Australian Gas Projects with Questionable Future

on Aug 22, 2012

Santos (ASX:STO), a major oil & gas company operating in Australia, announced A$ 2.5bn (£1.65bn) injection into its Gladstone liquefied natural gas project (LNG). Investors were assured that the capital was required to invest in long-term infrastructure and operational expansion and not to fill a hole in general operational costs. According to chief executive David Knox, the new expenditure is not related to changes to the scope of the massive $18.5bn (£11.7bn) project, developed for the purpose of converting coal seam gas into LNG and exporting it to global markets. Mr Knox said that the newly invested funds will be used to optimise gas delivery into the two operational LNG trains and for additional drilling of about 300 onshore coal seam gas wells in Queensland.

Despite the statement of reassurance, investors quickly reacted by selling shares, which resulted in around A$600m (£397m) being cut into Santo’s market value. The main concern for shareholders will be if the company does not produce enough coal seam gas to deliver through its trains which will exacerbate the effect of the rising costs the industry is facing in Australia.

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!m[](/uploads/story/285/thumbs/pic1_inline.png)Lack of skilled labour in combination with the surge in development activity has limited the labour supply and turned Australia into one of the most expensive locations for LNG projects. In addition, the Australian dollar is strengthening, inflating the cost of wages and equipment in the country.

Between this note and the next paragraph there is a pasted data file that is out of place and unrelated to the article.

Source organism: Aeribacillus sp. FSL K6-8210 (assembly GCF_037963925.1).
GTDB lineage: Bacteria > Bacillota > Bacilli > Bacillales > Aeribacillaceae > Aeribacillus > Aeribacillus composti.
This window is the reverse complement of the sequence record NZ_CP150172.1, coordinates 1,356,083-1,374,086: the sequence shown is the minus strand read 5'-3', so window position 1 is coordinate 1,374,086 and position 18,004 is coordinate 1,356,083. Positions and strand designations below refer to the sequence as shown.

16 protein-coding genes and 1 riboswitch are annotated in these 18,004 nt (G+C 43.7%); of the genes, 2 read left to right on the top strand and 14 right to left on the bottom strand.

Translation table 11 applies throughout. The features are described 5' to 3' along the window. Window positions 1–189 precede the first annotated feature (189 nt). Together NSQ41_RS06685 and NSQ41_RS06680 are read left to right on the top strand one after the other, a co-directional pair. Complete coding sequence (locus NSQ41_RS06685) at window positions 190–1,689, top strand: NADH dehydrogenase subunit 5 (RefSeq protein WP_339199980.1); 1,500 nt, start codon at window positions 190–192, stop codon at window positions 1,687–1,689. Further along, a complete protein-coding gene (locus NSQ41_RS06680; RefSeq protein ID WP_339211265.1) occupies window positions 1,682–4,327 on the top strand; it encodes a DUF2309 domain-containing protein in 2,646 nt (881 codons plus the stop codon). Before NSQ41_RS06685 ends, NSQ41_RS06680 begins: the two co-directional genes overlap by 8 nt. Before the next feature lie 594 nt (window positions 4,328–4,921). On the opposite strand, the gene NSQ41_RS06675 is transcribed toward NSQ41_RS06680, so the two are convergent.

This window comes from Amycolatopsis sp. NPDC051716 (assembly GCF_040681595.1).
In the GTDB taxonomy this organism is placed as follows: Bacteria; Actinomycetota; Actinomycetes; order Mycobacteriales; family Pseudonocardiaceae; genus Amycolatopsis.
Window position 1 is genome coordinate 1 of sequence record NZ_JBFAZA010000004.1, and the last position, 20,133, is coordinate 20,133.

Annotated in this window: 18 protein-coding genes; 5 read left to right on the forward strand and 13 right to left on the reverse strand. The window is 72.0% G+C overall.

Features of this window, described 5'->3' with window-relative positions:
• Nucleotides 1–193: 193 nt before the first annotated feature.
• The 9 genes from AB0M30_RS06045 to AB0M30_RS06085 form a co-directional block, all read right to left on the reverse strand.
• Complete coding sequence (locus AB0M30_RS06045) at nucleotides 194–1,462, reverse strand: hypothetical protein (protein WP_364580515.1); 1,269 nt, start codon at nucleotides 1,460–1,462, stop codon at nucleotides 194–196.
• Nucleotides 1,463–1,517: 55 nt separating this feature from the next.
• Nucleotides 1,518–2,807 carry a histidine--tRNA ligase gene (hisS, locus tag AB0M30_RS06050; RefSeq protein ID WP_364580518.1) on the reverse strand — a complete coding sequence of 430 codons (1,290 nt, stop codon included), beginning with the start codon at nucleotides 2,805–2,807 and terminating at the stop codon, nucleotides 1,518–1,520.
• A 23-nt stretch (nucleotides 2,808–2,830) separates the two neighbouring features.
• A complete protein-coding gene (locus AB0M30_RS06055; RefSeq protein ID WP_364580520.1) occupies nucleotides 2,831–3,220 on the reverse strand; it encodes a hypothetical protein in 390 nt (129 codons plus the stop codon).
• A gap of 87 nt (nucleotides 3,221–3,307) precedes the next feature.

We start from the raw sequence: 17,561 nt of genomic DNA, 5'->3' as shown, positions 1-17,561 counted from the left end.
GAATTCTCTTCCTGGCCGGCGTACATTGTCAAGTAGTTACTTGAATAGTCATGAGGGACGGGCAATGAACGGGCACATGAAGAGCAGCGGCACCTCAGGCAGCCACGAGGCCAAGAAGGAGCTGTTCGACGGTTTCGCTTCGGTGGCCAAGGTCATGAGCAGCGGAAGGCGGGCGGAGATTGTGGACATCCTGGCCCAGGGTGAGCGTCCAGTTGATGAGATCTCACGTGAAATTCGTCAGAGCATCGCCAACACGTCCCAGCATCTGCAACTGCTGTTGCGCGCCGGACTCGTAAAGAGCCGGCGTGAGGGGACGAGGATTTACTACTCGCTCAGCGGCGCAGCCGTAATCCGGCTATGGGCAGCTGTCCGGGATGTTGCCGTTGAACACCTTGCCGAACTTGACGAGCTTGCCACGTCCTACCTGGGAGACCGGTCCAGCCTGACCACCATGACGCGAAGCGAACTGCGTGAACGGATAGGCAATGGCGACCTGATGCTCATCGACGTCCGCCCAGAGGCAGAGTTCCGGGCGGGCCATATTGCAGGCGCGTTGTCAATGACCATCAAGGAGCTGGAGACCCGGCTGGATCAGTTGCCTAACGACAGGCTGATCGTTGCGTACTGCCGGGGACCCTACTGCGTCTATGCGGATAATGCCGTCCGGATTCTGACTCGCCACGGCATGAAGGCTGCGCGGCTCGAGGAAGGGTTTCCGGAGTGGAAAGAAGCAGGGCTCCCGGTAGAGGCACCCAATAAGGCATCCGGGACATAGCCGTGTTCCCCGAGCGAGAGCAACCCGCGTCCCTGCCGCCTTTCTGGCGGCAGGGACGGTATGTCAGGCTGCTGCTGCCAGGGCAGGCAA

“I’m hoping we can get some more projects going but the costs here are getting to be very worrisome,” Ann Pickard, Shell’s Australian head, told reporters.

Analysts are sceptical if the projects in Queensland started by Gladstone, Curtis and Australia Pacific LNG will bring a return for investors of anything beyond the cost of capital. The main problem, according to specialists, is the overestimation of the flow rates from the fields. It might be necessary for thousands of additional wells to be drilled in order to fulfil the quotas. This will not only be very expensive but also complicated as conflicts with residents and farmers over the environment’s impacts are inevitable.

“While the reserves are enormous, so are the costs. Downside risks to well performance, drilling delays, competition for limited supply chain and land access are conspiring to push up costs by at least 30 per cent from initial estimates of $51bn to $70bn,” said Neil Beveridge, analyst at Bernstein Research in Hong Kong.
With six of the world’s 14 major liquid natural gas (LNG) projects currently being built in Australia, the country will certainly play a vital role in the global LNG boom and if those projects remain on schedule, Australia will overtake the US as the biggest producer of LNG by 2017. Its proximity to Asia’s energy-hungry states also gives it a competitive edge over other locations and allows investors to capitalize on LNG export opportunities.


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